Weakening the safety net: Local authorities now responsible for emergency support
The government has made significant changes to the Social Fund, which provided a safety net for families and individuals in need of emergency support.
In April, two big components of the Social Fund – Crisis Loans and Community Care Grants – were abolished. The idea was these funds would be replaced by new local welfare assistance schemes. (You can use our map to find more information about your local support.)
Our new report, Nowhere to Turn? Changes to emergency support (press release, full report) examines these new schemes and the funding provided for them, and reveals that many individuals and families in need may no longer be able to access this support.
Dedicated funding has been nearly halved for local schemes
Crisis Loans and Community Care Grants provided crucial support for vulnerable families and individuals.
Crisis Loans were interest-free loans to help people in an emergency with short term needs. For example, if a father had to pay to travel to emergency hospital visits and had no money left to feed his son, he could qualify for a Crisis Loan.
Community Care Grants provided support for individuals or families facing exceptional pressures to re-integrate or remain in their community, for example a child leaving care needing a grant for furniture for their new home.
Crucially, the funding for local schemes has been nearly halved (46%) by a cut of £151 million since 2010 on equivalent expenditure.
At a time of increasingly squeezed local authority budgets, the restriction in funding for these vital schemes has made it extremely difficult for local authorities to provide effective local welfare assistance schemes and to support those in need.
Almost two-thirds of local authorities no longer provide loans
In Nowhere to Turn?: Changes to emergency support we examine the local welfare assistance schemes available across the county and compare them with the support previously available under the Social Fund.
Crisis Loans were usually recovered through direct deductions from claimants’ benefit payments. The funds reclaimed from Crisis Loans were significant, with £148 million recovered in 2011/12.
Almost two-thirds of local authorities no longer provide loans through their schemes. This means that only a third of schemes will have any way of recovering funds.
We’re concerned that without loan repayments in the system, the already finite funds available for the local schemes will diminish sooner and not be replenished.
Another major change in the move from national provision to local schemes is that while Crisis Loans and Community Care Grants provided cash assistance, 80% of local schemes provide only in-kind support, usually in the form of second-hand goods or furniture, food vouchers, pre-paid cards and payments direct to suppliers.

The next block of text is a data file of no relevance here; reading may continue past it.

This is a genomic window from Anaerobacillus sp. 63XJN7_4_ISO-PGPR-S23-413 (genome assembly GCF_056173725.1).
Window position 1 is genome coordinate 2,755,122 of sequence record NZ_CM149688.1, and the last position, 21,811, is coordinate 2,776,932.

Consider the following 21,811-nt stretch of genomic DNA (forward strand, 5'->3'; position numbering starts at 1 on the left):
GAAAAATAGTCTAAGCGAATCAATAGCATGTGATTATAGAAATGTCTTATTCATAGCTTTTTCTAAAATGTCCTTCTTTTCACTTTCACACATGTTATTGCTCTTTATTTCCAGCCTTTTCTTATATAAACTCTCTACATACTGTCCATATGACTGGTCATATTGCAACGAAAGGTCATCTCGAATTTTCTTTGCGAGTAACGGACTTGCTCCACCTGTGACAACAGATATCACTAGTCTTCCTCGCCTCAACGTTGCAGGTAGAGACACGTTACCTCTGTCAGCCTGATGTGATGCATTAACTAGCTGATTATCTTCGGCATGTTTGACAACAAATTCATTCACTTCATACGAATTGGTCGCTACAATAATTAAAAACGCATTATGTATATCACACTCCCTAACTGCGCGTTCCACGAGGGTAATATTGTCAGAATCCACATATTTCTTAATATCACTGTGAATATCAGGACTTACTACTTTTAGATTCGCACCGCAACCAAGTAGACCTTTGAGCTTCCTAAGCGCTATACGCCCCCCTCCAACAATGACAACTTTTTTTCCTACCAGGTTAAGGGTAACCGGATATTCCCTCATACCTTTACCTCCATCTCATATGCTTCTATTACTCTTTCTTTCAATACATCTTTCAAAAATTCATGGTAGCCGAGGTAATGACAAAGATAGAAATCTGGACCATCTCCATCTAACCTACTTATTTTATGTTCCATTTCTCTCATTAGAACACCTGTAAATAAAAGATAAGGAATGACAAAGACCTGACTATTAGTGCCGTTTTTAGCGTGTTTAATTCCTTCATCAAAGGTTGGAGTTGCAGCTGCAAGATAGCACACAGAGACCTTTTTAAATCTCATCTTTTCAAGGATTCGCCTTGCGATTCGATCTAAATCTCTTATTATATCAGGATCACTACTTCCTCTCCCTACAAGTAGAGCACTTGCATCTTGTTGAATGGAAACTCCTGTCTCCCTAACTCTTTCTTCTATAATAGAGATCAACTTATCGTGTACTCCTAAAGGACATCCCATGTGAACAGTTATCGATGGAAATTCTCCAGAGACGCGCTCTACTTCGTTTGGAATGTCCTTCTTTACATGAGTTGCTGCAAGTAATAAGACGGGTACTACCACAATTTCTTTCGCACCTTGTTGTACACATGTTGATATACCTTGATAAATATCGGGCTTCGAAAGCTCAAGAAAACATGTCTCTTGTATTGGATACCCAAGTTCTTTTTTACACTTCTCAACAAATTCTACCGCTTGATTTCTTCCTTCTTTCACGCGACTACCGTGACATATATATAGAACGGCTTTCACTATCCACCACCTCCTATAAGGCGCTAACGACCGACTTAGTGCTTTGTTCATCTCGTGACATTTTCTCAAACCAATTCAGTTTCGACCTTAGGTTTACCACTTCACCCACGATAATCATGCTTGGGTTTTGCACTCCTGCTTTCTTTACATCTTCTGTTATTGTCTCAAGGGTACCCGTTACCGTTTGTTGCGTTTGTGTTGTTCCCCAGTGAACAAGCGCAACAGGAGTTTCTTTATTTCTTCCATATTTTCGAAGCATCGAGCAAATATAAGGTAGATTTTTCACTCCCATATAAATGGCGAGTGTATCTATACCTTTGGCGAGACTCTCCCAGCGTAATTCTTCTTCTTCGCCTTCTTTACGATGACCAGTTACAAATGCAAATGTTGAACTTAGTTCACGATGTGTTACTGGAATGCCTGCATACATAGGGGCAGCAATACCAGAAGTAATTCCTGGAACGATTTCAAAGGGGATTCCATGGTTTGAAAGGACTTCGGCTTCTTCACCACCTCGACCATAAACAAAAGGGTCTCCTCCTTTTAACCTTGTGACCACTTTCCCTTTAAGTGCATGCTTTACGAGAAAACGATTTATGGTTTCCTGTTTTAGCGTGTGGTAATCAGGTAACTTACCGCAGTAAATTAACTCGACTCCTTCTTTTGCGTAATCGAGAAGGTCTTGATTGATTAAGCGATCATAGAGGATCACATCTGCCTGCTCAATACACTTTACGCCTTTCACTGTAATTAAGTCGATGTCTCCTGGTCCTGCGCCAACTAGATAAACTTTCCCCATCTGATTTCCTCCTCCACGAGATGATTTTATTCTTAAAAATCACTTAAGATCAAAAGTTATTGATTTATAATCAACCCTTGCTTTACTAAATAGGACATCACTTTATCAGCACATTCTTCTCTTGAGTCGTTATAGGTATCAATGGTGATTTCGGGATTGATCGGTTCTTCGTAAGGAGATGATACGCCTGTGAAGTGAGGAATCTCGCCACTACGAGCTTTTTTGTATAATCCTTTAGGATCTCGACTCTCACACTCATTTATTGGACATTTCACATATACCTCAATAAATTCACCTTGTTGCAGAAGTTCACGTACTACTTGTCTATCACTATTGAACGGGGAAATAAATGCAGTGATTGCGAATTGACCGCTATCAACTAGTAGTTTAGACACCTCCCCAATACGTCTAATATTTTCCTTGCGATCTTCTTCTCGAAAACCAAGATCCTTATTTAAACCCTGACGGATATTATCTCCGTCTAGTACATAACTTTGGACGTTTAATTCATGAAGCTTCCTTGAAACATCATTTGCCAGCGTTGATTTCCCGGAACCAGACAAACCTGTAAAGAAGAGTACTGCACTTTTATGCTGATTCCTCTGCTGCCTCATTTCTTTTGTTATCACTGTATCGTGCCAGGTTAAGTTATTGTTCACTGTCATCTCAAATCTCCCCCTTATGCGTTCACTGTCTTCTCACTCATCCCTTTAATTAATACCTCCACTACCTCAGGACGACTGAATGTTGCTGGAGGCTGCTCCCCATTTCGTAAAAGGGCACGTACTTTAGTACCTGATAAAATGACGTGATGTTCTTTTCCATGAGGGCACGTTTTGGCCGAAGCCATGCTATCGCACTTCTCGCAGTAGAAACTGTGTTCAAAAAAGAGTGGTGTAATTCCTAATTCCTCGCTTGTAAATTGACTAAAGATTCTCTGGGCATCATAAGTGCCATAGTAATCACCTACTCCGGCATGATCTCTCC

This kind of support is restrictive, inflexible and can be stigmatising. For a family with small children and no money for food, a pre-paid card will not help them pay the bus fare across town to get to the specified supermarket to use their card.
In addition, some schemes have considerably stricter eligibility criteria than Crisis Loans or Community Care Grants had. A number of schemes restrict entitlement to support to only those on out-of-work benefits, so in these areas low income working families who were previously able to access support when desperately in need through Crisis Loans will be denied.
In some areas, schemes are restricted to only those aged 18 and over, while Community Care Grants were, for example, provided to 16 and 17-year-old children leaving care to help them with the costs of setting up home independently. In other areas, people will be expected to rely on family or even friends restricting their access to support from their local scheme.
Understanding local authorities’ financial strain
We understand the significant pressures that local authorities are under to meet increasing demands and needs with ever tighter budgets. We want to work with local authorities to ensure the new local welfare assistance schemes provide the most effective emergency and community support for families and individuals in need.
The shift from national loan and grant provision to local welfare schemes can be seen as symbol of the government’s localising agenda in action. However, devolving new responsibilities to local authorities should not be done without proper funding and support from central government.
We call on the government to make no further reductions and to ring-fence the funding for the local welfare assistance schemes to prevent vulnerable families, individuals and children from paying the price for these changes.